Daniel’s cognitive impediment is a minor one: he wants to believe that the attic is haunted, perhaps by the spirit of someone who once hanged himself up there, thereby creating a supernatural link to another dimension. His father impatiently dismisses this—dad knows best. Instead he gives his son an explanation that describes what some occultists would call an egregore: a force or substance that exists in certain places that can be shaped and manifested by the human imagination. “The attic is not haunting your head,” he says, “your head is haunting the attic.” The father uses a contraption in his basement laboratory to siphon this sensibility out of his Daniel’s mind, curing him. But he gives the stuff back to him in a little jar for a keepsake, a nice touch.
(It is no accident that later on, an evangelist, collecting donations for a religious charity, happens to ring the wrong doorbell and becomes an unwitting subject of the father’s gruesome research.)
Meanwhile, the narrator repeatedly visits his friend Candy over in the “bad” neighborhood. She is an African American woman of uncertain age, one of a number of squatters inhabiting a decrepit and hazardous shell of a house just a few blocks away. She is “sweet” to the boy, but her name contrasts sharply with a life embittered by poverty, crime, and oppression. The two are affectionate and protective of each other, but like the father-and-son and mother-and-daughter division in his own home, parts of their respective worlds do not overlap and cannot be shared or communicated. However, they do share the narrator’s prized possession, the little jar of jelly-like substance, distilled egregore.
We learn that the stuff operates differently depending on the individual. For the young narrator, it reproduces the wonder and awe of the supernatural; for his friend Candy, comfort in her loss; for the villain who arrives to threaten Candy and kidnap the boy, momentary terror, then rejection.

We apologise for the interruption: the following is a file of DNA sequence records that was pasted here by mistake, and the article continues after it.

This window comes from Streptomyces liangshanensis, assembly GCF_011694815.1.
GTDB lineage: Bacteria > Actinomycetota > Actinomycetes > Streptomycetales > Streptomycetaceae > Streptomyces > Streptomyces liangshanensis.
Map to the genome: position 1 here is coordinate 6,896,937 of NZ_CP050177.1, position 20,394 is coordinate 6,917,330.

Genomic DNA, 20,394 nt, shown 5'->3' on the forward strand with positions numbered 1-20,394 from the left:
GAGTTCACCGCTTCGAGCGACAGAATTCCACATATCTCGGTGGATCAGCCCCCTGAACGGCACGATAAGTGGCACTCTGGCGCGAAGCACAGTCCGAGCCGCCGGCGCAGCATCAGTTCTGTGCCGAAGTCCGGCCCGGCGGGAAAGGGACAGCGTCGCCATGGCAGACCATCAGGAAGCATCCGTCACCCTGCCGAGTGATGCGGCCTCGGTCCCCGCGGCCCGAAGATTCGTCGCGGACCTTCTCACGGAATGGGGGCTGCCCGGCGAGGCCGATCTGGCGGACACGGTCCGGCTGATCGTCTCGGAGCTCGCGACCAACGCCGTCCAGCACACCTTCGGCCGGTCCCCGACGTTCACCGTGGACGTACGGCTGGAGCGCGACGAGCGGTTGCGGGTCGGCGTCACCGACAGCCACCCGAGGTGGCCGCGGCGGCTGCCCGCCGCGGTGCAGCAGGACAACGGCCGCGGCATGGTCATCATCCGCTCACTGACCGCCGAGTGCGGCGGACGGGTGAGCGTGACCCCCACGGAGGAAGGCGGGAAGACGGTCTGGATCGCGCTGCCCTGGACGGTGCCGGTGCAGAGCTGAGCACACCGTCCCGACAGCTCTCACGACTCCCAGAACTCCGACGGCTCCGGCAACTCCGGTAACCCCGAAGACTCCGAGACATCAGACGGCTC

There is a climactic encounter with the malevolent police detective who may also be a local child murderer, (compare to one of Ligotti’s earlier stories, The Frolic—see also Talismanic Terrors in Lovecraft and Ligotti). He is swiftly dispatched, becoming the second victim in the story, but Candy and her associates must now flee the premises and part with their young friend.
Daniel and his family are reunited in the end after this disturbing adventure at Candy’s. They too must move because of what is now in their basement. His father has apparently had a nervous breakdown related to the results of his peculiar research project. Interestingly, Daniel is finally interacting with the other half of his family, his sister-and-mother. The story ends with an iteration of the third principle, the third impediment to human progress. This is expressed in the form of a jarringly homey platitude—it must be intended as bitterly ironic, its sarcasm rising to toxic levels. It is a final slap in the face of those complacent enough to believe they understand the nature of human existence or have any hope for its future.